New Mortgage Rules Will Help Banks, Borrowers
The new Consumer Financial Protection Bureau is off to a good start. Its first major act is a set of new rules to be followed by banks when making mortgage loans. The rules not only protect the borrowers, but give the banks some “safe harbors” that will, hopefully, allow them to make more mortgages with less red tape.
The goal is twofold: to protect borrowers and to encourage lenders. One of the reasons the housing market has had difficulty in rebounding is the difficulty of getting a new loan, as well as refinancing an existing loan. The banks have been running scared — demanding reams of paperwork and huge down payments before they will make a loan.
We all know that many mortgage brokers, banks and investment banks made mortgage loans in the last decade that were designed to earn fees — not to help homebuyers get started on the track toward long-term homeownership. The new rules are designed to make sure that consumers take out mortgages only that they are likely to afford.
At the same time, banks that make loans under these new guidelines can avoid liability for the loans if the consumer loses a job and cannot repay this new, “qualified” mortgage. That should encourage banks to start lending again — to qualified buyers — with more reasonable procedures.
The new mortgage rules go into effect next year. Technically, this change falls under Dodd-Frank, which gave oversight responsibility for mortgages to the Consumer Financial Protection Bureau. Now, the CFPB has spelled out specifically what kinds of mortgages will give lenders the protection against liability.
There are two basic tests a borrower must meet to verify that the bank is making a qualified loan:
— The borrowers’ total debt payments cannot be greater than 43 percent of their pre-tax income.
— Or the loan must be approved only after being approved by the automated underwriting programs of Fannie Mae, Freddie Mac or the FHA — even if the loan is not subsequently purchased or guaranteed by one of those agencies.
The idea is that if the loan is considered “sound” under one of these two principles, there will be less chance of loan defaults.
This type of loan will encompass the vast majority of mortgages that are currently being made. According to the CFPB, nearly 75 percent of all loans made in 2011 met the first standard. And beyond that, about 20 percent of the loans that were above the 43 percent standard also met the second criteria.
But many of the popular loans of a decade ago will not ever be considered qualified. For example, if you have an adjustable rate loan, you cannot qualify based on the initial low monthly payment required to get the loan. Instead, you would have to qualify based on the highest payment that could apply during the first five years of the loan.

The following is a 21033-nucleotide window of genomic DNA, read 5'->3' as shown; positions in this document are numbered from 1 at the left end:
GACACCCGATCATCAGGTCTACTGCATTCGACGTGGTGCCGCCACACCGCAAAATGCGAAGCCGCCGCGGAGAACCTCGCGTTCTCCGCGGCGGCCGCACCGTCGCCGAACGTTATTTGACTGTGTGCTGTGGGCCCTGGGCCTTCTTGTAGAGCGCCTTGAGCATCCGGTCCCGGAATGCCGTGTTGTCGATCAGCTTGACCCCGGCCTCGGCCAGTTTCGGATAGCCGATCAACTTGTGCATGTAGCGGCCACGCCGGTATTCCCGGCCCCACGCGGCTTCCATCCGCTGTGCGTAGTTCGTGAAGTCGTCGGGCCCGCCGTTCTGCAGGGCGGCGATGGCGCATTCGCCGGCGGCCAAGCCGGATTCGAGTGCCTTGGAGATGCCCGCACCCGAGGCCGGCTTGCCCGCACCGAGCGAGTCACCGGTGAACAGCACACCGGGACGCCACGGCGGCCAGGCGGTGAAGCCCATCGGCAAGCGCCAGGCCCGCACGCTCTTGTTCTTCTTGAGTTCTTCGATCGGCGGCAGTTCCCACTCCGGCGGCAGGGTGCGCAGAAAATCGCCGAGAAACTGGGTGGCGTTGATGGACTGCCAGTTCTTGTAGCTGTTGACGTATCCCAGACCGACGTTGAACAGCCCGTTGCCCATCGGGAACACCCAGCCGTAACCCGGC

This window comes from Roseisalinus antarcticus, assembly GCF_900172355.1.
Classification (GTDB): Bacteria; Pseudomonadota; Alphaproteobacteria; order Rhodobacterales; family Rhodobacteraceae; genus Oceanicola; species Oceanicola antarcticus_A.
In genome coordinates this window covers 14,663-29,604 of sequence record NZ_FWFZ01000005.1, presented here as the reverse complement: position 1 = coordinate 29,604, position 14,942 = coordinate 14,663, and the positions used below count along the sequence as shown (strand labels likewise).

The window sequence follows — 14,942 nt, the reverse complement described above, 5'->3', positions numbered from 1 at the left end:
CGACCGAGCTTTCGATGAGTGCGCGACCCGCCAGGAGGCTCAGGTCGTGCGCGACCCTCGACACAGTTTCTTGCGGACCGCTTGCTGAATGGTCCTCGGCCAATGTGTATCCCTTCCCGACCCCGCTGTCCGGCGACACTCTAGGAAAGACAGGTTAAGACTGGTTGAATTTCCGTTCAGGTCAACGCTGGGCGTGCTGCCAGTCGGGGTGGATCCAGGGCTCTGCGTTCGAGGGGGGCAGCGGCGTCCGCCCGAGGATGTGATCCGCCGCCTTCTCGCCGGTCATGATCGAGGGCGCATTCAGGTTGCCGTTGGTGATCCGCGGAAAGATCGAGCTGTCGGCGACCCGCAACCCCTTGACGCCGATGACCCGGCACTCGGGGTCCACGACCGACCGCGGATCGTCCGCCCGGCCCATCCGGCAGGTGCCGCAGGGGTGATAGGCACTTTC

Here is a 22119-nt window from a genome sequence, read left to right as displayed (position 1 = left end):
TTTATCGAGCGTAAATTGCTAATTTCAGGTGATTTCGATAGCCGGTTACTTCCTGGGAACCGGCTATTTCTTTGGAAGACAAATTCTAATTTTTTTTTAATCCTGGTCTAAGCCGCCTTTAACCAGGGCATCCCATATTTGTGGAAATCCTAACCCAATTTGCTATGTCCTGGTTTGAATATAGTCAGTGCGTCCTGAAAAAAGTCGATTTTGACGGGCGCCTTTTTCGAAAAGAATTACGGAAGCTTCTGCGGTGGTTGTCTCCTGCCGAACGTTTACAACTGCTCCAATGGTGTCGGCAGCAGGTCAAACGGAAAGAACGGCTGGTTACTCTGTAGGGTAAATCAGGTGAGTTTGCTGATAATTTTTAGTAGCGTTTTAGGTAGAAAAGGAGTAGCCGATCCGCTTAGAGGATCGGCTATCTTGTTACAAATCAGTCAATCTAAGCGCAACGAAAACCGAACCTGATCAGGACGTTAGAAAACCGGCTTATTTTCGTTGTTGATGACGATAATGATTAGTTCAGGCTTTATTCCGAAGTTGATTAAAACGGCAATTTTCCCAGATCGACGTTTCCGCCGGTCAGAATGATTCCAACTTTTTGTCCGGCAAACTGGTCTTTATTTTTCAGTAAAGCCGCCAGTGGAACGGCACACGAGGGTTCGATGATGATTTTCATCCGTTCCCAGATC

No loan that increases the principal balance will be considered qualified. And interest-only loans will not qualify. Also not qualified are “jumbo” loans — those over the FHA ceilings of $417,00 nationally, and as high as $729,750 in some higher-income areas.
Additionally, a mortgage will have a 3 percent cap on fees and origination costs charged by lenders. This will impact many homebuilders’ deals that include financing from affiliated companies and are likely to be above the qualified limit.
In other words, the mortgage business will revert back to its historical standards, becoming far more conservative. The rules do not actually require a minimum down payment to make the loan qualify under these standards. The focus is on affordability. Thus, a mortgage application will be approved based on past income, and current employment.
The protection for the banks is simple: If the loan meets these standards at the time it is made, the bank is legally protected against the kind of fraudulent charges that have resulted in nearly $100 billion in settlements and penalties for major banks in the past year.
This isn’t a blanket protection against lawsuits. The CFPB also said it would give the highest level of protection to loans that have a rate set at the prime rate when the mortgage is made — or set within 1.5 percentage points of the national average of mortgage rates.
Lenders can still make loans that aren’t considered “qualified” — but they will be far more risky and more heavily impact banks’ balance sheets. So the vast majority of new loans will be made under the new, “qualified” rules.
Will this new set of rules unlock the market to homeownership? Only time will tell — and the clock doesn’t start running until next year, although some lenders will immediately adopt the new standards to give them protection on the loans currently being made. There will still be tough underwriting standards based on income. But these new protections for lenders might encourage them to take some of the money sitting on the sidelines and put it to work making good, qualified mortgages.
That would be a good thing for the entire economy. And that’s The Savage Truth.